Many people may consider peanut butter to be a guilt-ridden indulgence akin to candy bars, cookies, and cakes but read further and you will see why those people are very wrong.
Calling peanut butter a diet food, with 180 to 210 calories per serving, may seem counter-intuitive, but it has the enviable combination of fiber (2g per serving) and protein (8g per serving) that fills you up and keeps you feeling full longer, so you eat less overall. Plus, there's nothing more indulgent than licking peanut butter off a spoon, and indulgence (in moderation) helps dieters fight cravings and stay on track.
A serving of peanut butter has 3 mg of the powerful antioxidant vitamin E, 49 mg of bone-building magnesium, 208 mg of muscle-friendly potassium, and 0.17 mg of immunity-boosting vitamin B6. Research shows that eating peanuts can decrease your risk of heart disease, diabetes, and other chronic health conditions.
One study published in the Journal of the American Medical Association found that consuming 1 ounce of nuts or peanut butter (about 2 tablespoons) at least 5 days a week can lower the risk of developing diabetes by almost 30%.Peanut butter is chock-full of heart-healthy monounsaturated fat. A recent study found that adults with difficulty in regulating glucose processes who ate a diet high in monosaturates had less belly fat than people who ate more carbohydrates or saturated fat.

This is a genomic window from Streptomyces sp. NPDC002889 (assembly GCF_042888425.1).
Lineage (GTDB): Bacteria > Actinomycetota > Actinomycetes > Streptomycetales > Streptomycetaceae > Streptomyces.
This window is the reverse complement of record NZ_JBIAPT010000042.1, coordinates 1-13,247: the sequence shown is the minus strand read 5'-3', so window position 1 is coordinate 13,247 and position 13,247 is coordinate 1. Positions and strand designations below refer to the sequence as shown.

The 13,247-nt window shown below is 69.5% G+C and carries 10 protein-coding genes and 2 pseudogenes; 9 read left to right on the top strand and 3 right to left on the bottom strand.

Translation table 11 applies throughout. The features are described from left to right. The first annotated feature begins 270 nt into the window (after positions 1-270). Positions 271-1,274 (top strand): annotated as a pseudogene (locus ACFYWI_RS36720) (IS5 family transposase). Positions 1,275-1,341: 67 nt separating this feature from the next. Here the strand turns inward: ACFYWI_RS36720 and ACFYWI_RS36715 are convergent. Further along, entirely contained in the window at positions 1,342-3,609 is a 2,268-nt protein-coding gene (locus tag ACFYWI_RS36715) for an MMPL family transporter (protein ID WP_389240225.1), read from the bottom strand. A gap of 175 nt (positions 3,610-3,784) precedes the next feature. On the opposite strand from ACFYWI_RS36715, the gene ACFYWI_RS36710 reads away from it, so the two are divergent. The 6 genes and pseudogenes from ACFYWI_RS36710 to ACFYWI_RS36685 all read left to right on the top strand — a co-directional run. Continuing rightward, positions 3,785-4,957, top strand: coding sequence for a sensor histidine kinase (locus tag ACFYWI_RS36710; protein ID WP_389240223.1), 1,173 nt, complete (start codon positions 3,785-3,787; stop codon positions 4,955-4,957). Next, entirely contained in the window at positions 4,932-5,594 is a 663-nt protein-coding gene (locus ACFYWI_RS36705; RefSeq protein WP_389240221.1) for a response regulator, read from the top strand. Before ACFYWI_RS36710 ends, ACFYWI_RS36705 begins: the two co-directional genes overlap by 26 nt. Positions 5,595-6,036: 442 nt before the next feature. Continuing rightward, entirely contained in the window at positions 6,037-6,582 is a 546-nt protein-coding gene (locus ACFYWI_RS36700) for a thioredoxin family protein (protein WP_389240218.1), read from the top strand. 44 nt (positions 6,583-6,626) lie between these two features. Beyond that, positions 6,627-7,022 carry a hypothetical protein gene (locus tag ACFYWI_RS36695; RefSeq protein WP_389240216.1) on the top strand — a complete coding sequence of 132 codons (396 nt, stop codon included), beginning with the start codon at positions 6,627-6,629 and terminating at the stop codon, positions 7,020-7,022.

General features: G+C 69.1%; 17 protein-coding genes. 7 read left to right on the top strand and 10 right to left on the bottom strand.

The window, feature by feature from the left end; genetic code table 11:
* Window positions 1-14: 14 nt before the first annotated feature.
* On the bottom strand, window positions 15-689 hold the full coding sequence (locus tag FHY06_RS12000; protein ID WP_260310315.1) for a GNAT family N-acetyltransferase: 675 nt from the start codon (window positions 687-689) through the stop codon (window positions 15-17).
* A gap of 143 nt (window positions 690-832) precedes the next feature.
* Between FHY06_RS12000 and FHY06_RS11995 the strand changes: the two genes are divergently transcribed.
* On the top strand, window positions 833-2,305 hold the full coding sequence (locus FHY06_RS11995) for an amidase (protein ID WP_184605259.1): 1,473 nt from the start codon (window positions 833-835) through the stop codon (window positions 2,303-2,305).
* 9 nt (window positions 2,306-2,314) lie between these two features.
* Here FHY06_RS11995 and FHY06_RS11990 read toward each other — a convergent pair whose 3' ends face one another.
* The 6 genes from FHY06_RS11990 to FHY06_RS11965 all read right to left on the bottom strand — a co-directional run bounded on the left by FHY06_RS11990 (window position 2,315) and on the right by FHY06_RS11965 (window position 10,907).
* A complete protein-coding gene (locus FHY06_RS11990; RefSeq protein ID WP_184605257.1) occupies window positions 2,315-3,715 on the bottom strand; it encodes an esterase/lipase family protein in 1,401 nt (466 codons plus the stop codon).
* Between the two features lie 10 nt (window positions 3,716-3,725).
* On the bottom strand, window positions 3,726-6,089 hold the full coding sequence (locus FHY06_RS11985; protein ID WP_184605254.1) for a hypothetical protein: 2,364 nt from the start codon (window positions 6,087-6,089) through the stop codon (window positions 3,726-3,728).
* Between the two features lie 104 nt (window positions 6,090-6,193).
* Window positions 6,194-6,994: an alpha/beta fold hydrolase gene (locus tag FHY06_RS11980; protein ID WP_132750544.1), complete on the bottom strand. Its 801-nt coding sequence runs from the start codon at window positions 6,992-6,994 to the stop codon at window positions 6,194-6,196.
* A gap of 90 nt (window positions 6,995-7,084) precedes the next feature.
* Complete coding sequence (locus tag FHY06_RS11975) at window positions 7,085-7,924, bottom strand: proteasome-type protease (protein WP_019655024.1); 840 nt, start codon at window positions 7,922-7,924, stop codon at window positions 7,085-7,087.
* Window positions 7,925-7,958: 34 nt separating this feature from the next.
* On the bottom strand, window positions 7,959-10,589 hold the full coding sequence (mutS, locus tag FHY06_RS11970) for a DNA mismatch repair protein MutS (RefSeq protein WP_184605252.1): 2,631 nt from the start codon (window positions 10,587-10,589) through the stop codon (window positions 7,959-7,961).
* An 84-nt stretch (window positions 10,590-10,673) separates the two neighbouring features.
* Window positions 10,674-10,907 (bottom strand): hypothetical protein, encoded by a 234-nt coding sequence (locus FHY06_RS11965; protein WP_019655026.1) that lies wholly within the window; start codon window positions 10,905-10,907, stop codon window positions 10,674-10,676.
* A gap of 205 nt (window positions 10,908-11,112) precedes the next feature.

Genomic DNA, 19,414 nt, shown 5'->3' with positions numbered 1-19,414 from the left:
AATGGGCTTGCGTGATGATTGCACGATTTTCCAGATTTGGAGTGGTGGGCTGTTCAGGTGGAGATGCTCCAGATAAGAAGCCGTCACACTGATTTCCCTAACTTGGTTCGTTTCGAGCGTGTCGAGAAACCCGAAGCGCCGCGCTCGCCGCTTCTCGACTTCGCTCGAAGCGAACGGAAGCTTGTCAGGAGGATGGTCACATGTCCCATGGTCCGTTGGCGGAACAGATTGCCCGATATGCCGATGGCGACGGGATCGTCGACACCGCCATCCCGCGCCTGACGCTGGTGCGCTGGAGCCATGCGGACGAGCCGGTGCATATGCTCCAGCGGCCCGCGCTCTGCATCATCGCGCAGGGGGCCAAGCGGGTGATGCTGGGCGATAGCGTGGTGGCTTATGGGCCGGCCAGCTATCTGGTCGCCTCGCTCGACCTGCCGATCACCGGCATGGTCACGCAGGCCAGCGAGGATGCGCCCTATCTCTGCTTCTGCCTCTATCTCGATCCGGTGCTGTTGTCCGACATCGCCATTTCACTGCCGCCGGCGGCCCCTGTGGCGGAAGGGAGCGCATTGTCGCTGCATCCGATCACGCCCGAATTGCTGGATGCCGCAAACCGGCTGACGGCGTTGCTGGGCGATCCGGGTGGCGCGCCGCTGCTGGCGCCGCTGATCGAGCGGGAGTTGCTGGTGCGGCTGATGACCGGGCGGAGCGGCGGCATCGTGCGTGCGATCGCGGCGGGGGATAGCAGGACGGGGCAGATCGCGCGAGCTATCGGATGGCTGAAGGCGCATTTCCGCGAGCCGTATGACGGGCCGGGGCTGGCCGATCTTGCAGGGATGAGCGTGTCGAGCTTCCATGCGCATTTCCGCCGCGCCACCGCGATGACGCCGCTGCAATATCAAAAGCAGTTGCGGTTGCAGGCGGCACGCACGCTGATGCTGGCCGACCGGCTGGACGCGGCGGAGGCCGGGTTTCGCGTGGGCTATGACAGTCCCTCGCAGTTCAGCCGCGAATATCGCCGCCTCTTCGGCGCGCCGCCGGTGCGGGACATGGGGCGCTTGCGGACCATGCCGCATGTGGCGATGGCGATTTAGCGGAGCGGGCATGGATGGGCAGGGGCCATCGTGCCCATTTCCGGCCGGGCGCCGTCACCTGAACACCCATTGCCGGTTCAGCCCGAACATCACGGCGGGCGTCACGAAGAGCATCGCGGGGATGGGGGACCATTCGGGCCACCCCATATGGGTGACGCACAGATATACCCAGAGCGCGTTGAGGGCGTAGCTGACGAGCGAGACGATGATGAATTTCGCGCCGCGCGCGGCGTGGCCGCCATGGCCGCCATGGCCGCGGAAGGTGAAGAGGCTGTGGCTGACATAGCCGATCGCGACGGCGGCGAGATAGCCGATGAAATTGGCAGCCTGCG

If you're thinking of buying reduced-fat peanut butter because you think it's better for your waistline, save your money; the calories are the same (or even a little higher) thanks to the extra ingredients that are added to make up for the missing fat (including more sugar).